For a squad this inexperienced, to showcase the character and ability to come away with the title for the most prestigious competition in Europe cannot be understated. Additionally, it highlights the opportunity for a reign of dominance, which Chelsea could establish by building on the foundations present. This side is different from 2012 – while 2012 seemed to be a last shot at glory for those maturing further into the game and nearing the ends of their careers, 2021 is the inverse of that as the final 2 digits of the year suggest. However this does not mean the task at hand is complete, rather it confirms and sheds light on the priorities and needs of the club for the future to sustain this.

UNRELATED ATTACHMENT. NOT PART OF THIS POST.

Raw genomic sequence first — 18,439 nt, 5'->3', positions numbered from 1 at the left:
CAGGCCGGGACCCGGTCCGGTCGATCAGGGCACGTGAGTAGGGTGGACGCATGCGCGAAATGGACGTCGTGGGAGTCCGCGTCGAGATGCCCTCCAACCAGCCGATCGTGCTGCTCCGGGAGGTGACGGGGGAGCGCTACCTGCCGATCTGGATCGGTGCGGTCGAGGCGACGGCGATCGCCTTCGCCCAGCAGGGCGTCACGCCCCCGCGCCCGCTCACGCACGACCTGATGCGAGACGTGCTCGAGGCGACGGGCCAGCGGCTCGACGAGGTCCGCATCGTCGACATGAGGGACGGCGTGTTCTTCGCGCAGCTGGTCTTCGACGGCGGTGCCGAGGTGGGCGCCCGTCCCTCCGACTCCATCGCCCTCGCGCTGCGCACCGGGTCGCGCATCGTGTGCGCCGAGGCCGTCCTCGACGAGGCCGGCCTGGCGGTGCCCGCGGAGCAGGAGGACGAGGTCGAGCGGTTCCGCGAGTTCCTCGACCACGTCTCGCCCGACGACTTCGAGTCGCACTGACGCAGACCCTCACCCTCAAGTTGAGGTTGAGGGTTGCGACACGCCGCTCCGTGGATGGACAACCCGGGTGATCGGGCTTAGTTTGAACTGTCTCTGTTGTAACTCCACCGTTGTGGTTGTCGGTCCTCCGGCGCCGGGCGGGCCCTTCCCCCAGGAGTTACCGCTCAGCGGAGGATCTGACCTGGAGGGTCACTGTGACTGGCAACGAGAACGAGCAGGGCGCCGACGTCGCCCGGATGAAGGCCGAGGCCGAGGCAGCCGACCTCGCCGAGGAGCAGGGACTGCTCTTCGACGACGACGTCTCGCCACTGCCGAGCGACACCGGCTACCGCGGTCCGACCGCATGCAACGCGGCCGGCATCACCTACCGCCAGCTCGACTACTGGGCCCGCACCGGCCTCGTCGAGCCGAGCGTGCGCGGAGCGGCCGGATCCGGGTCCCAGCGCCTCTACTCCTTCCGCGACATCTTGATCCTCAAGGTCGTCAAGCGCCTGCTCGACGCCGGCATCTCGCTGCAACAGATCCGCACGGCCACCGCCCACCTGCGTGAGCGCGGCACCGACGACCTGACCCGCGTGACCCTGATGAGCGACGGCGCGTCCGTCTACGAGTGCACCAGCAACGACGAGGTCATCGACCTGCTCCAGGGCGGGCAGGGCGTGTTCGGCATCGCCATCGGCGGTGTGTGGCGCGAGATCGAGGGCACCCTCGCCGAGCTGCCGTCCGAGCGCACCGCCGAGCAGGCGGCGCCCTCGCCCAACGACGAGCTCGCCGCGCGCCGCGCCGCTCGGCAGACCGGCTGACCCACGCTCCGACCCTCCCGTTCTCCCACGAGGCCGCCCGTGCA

Chelsea had won the UCL, so where do they go from here to increase the chances of repeatability and nurture consistent progression? Firstly, instilling trust in our youth academy talents and utilizing the pipeline with first team involvement with coordinated efforts for development and adaptation. Secondly, a similar transfer approach we exhibited the summer leading up to this, pursuing top-level talents and targets without settling for 3rd or 4th choice options. This second choice comes with a caveat of remaining sensible in our approach, addressing areas of need rather than pursuing the best available players in each window leaving us with a bloated squad and positions still to be addressed with heavy investments that are near impossible to recoup. With these principles, the foundation of the team at hand, and the tactically adept manager Chelsea have in Thomas Tuchel, all the pieces exist to reassert dominance of the West London club throughout Europe for years to come. The outlook, although not guaranteed, is promising, and while 2012 signified the beauty of the game, 2021 could represent the dream of the game.